Almost all countries levy custom duties (with an allowance) on imported goods by passengers, such as electronics, clothes, etc., that have been bought from outside that country and are intended to stay there.
I am an EU citizen (Germany), and once when flying in from a non-EU country I was stopped by a customs officer who thoroughly checked my bag. I had a few new shirts and shoes (with removed labels), and they didn't ask anything, even though the apparel was obviously never worn. The value was around the tax-free €430 allowance, or it was even exceeded.
However, another time I was in an opposite situation when I was not bringing anything new. I had a hard time explaining that my camera and clothes are not so new, and have been bought in Germany/EU, and not during my trip outside the EU.
Can someone explain how does this work? How do custom officers determine if the imported goods of a passenger are old or newly bought? How do passengers prove that they did not buy the goods during the trip? Since people do not carry receipts of all the things they have with them, I don't see how it would be possible to prove that something fairly new was not bought during the trip.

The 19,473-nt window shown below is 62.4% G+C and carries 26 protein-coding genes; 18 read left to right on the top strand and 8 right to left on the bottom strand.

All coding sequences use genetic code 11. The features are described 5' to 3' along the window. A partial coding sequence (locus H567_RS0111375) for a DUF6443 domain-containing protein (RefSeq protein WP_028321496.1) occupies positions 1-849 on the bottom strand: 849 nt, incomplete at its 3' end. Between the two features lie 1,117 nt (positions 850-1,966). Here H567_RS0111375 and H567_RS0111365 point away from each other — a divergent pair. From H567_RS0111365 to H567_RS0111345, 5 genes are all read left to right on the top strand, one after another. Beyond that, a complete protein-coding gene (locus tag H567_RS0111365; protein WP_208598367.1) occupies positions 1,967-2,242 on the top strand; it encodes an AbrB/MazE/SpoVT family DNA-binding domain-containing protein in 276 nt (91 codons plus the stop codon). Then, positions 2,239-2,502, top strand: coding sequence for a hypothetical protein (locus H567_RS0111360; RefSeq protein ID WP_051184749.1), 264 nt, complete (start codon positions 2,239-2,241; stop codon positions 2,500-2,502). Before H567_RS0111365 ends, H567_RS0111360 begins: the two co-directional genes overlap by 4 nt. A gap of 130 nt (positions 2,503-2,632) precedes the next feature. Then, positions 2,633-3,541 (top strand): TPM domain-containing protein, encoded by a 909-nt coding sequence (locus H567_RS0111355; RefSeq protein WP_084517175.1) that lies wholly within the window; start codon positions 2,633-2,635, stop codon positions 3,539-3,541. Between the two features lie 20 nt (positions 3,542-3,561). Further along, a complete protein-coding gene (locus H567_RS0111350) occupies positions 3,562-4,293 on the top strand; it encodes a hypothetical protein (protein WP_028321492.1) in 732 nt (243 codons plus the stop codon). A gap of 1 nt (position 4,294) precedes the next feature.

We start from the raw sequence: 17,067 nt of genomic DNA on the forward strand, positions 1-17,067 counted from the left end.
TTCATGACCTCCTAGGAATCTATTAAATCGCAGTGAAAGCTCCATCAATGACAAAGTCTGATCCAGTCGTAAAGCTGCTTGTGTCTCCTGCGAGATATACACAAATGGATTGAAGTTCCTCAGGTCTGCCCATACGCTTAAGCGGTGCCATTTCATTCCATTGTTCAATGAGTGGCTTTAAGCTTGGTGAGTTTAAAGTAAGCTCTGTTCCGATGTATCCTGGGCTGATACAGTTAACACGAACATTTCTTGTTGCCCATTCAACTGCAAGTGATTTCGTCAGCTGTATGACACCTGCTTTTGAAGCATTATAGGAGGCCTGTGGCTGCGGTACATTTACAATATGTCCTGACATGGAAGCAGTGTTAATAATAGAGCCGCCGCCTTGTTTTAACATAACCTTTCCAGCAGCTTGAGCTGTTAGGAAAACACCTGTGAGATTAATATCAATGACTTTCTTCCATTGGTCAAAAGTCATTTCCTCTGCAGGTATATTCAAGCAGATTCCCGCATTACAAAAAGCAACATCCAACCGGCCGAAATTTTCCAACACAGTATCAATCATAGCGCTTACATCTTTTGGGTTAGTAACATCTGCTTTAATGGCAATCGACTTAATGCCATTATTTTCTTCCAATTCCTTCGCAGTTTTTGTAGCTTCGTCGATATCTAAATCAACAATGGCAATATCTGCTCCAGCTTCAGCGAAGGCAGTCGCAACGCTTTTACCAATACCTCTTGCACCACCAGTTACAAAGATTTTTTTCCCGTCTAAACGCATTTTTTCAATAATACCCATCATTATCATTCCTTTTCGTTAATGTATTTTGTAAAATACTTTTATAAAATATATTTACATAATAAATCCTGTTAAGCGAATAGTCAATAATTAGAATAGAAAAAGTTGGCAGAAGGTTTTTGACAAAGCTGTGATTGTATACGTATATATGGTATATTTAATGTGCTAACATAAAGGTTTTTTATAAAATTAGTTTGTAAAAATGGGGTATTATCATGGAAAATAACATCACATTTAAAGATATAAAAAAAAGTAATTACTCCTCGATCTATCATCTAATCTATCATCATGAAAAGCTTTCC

It is not unknown that many people tend to remove the packaging and/or tags of new goods to conceal that the goods are being imported, but there are also people who travel with new goods which have been bought shortly before the trip. How do customs officers distinguish the two?